In the new podcast Outsiders, KNKX partnered with The Seattle Times' Project Homeless team to provide an up-close look at life and death among people who are unsheltered, and delve into some of the most pressing questions about the rise of homelessness on the West Coast.
The story is a regional one. More than 60 percent of the United States' unsheltered homeless population is concentrated in three states: California, Oregon and Washington.
Many cities in those states have had some kind of reckoning with unsheltered homelessness in the past few years. The issue has confounded leaders and divided communities from Los Angeles to Seattle.
So why did we set our podcast in Olympia, Washington, a town of 50,000 people?
For one, Olympia's reckoning with homelessness was unusually dramatic. In a matter of weeks in late 2018, the number of tents in the city's downtown swelled from around 30 to more than 300. Olympia's leaders scrambled to build a system from scratch that could manage the crisis.
"The city’s never really been in the business of homeless services before," Meg Martin, a longtime advocate for people who are homeless in Olympia, said at the time. "The city, historically to this point, has always dealt with encampments as a public safety enforcement issue."
Then there was the desire among some Olympia leaders to make their city an example of what was possible, to succeed where much larger and better-resourced cities had failed.
"I think we’re at this pivotal moment right now where if we really take a leap of faith we could really make a change," Colin DeForrest, who oversees Olympia's response to homelessness, said in early 2019.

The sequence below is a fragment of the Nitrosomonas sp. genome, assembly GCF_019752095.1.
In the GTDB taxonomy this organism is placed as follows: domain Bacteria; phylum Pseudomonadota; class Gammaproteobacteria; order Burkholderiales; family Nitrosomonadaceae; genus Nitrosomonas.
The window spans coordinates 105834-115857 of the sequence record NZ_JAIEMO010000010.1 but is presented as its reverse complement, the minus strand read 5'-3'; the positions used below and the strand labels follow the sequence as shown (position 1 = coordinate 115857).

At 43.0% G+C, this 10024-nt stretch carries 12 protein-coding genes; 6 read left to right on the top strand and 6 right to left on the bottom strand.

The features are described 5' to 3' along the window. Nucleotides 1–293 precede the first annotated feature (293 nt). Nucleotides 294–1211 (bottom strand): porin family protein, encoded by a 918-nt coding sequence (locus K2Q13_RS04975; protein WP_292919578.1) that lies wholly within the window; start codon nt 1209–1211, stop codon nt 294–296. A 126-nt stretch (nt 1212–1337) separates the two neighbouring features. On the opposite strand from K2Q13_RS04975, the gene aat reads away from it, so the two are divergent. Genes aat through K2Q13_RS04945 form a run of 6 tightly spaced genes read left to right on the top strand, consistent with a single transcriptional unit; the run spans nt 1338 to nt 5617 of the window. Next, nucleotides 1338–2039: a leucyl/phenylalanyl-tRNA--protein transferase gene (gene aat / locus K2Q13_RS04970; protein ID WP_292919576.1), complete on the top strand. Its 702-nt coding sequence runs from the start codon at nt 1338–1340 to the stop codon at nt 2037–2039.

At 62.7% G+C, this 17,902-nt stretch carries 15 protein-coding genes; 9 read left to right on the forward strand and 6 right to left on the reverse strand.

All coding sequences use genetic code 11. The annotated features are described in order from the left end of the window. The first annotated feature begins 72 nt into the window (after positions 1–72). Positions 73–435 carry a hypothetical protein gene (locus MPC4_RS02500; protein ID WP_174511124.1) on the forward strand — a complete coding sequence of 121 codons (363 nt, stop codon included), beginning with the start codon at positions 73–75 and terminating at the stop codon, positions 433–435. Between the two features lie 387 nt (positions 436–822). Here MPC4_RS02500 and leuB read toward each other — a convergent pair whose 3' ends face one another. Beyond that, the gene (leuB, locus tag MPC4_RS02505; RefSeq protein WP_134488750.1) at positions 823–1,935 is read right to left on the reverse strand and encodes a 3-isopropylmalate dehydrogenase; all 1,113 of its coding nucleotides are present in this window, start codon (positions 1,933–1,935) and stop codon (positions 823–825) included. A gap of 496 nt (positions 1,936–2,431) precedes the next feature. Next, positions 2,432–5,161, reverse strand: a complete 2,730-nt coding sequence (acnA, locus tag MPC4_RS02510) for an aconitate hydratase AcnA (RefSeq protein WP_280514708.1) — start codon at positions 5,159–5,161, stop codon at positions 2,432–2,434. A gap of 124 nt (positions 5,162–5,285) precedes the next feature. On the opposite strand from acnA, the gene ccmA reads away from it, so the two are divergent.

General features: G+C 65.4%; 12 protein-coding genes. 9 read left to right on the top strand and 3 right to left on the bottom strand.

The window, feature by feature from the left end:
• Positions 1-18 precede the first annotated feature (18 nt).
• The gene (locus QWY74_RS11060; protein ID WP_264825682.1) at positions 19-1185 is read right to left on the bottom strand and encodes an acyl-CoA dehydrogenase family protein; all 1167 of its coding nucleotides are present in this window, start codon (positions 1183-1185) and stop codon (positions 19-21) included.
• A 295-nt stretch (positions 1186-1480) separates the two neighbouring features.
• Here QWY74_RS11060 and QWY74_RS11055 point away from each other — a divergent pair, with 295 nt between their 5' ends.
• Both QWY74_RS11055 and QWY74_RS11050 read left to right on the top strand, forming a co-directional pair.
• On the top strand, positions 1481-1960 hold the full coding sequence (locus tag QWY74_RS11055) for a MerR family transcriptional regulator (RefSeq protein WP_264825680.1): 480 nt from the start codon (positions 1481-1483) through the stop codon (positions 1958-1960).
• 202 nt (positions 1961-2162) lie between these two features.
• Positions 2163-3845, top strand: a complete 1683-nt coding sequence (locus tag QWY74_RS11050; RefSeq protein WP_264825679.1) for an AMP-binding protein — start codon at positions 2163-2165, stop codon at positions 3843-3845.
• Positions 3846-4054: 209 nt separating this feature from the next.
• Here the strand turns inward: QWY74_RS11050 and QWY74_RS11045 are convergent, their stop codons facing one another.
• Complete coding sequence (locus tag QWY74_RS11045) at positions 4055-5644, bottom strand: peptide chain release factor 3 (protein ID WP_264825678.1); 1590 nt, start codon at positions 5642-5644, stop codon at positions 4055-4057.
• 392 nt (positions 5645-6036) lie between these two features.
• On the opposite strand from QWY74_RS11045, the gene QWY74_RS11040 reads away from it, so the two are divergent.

"That’s what’s exciting about Olympia," he said. "It’s so small, if we make the right decisions, the right choices, we’re going to really see it."
It was an intriguing bet. Could they pull it off?
And then there are the realities of reporting on unsheltered homelessness.
Many of the people we met and followed over the course of a year had sporadic, if any, access to phones and the internet.
Olympia was small enough that we could find them again and again, just by walking the streets and asking around.
The ability to follow people over time gave us a uniquely intimate view into unsheltered life and the forces that cause people to fall into homelessness — and keep them there.
"Olympia will not take my hope," said Jessica, one of the people we met in late 2018 and followed as she tried to survive outside and find an end to her homelessness.
"I would give myself a year, at least," she said. "You know? Six months to a year. If you can’t, then what is there, you know? What is the world really coming to?"
But Olympia's also an ideal setting because of how it's not unusual. All of the same debates and struggles unfolding in booming metropolises such as San Francisco and Portland are happening here, in the few square blocks that make up Olympia's downtown.
People living outside are waging the same daily battles against rain, cold, disease, hopelessness and other dangers. Politicians are navigating the same divides between constituents demanding a humanitarian response and those impatient with the effects of homelessness on their city. The same larger economic and social forces are exerting pressure.
Olympia provided us a microcosm, a chance to watch these issues unfold in real time.
But the questions we're exploring are regional ones: What causes homelessness? Why is it rising at a time of economic growth and prosperity on the West Coast? What actually works to fix it? And why do we feel the way we feel about it?
Episode 1 of Outsiders tells the story of those frenetic few weeks in the winter of late 2018 and early 2019, when Olympia's leaders rushed to address the sudden rise in the number of unsheltered people living downtown.
Those weeks were marked by the city's scramble to set up a sanctioned camp, a court battle over the effects of homelessness, a death, and other events that set the stage for the year we cover in the podcast.
Listen to Episode 1 of Outsiders below, and subscribe to Outsiders wherever you get your podcasts.